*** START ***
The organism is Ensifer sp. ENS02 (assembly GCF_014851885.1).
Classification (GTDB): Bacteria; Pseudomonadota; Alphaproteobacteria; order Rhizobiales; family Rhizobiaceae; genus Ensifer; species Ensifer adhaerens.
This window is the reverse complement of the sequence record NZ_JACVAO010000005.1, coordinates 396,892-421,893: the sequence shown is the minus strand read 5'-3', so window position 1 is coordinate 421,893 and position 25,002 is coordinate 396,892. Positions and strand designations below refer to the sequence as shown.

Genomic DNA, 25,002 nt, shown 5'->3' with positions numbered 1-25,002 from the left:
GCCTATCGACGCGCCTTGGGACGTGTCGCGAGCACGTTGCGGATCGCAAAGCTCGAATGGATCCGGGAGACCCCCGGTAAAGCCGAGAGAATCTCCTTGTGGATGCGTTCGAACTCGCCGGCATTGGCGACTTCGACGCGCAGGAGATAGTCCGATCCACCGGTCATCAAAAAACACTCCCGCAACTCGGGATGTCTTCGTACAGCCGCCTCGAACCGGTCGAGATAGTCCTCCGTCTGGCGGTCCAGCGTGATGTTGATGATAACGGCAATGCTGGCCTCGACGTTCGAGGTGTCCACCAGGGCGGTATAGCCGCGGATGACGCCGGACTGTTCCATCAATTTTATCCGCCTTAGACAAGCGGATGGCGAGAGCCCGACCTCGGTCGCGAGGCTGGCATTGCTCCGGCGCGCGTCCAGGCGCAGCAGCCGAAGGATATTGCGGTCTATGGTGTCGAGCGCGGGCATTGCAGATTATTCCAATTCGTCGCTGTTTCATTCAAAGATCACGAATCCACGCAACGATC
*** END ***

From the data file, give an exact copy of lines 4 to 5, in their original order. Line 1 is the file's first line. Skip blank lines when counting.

Genomic DNA, 25,002 nt, shown 5'->3' with positions numbered 1-25,002 from the left:
GCCTATCGACGCGCCTTGGGACGTGTCGCGAGCACGTTGCGGATCGCAAAGCTCGAATGGATCCGGGAGACCCCCGGTAAAGCCGAGAGAATCTCCTTGTGGATGCGTTCGAACTCGCCGGCATTGGCGACTTCGACGCGCAGGAGATAGTCCGATCCACCGGTCATCAAAAAACACTCCCGCAACTCGGGATGTCTTCGTACAGCCGCCTCGAACCGGTCGAGATAGTCCTCCGTCTGGCGGTCCAGCGTGATGTTGATGATAACGGCAATGCTGGCCTCGACGTTCGAGGTGTCCACCAGGGCGGTATAGCCGCGGATGACGCCGGACTGTTCCATCAATTTTATCCGCCTTAGACAAGCGGATGGCGAGAGCCCGACCTCGGTCGCGAGGCTGGCATTGCTCCGGCGCGCGTCCAGGCGCAGCAGCCGAAGGATATTGCGGTCTATGGTGTCGAGCGCGGGCATTGCAGATTATTCCAATTCGTCGCTGTTTCATTCAAAGATCACGAATCCACGCAACGATC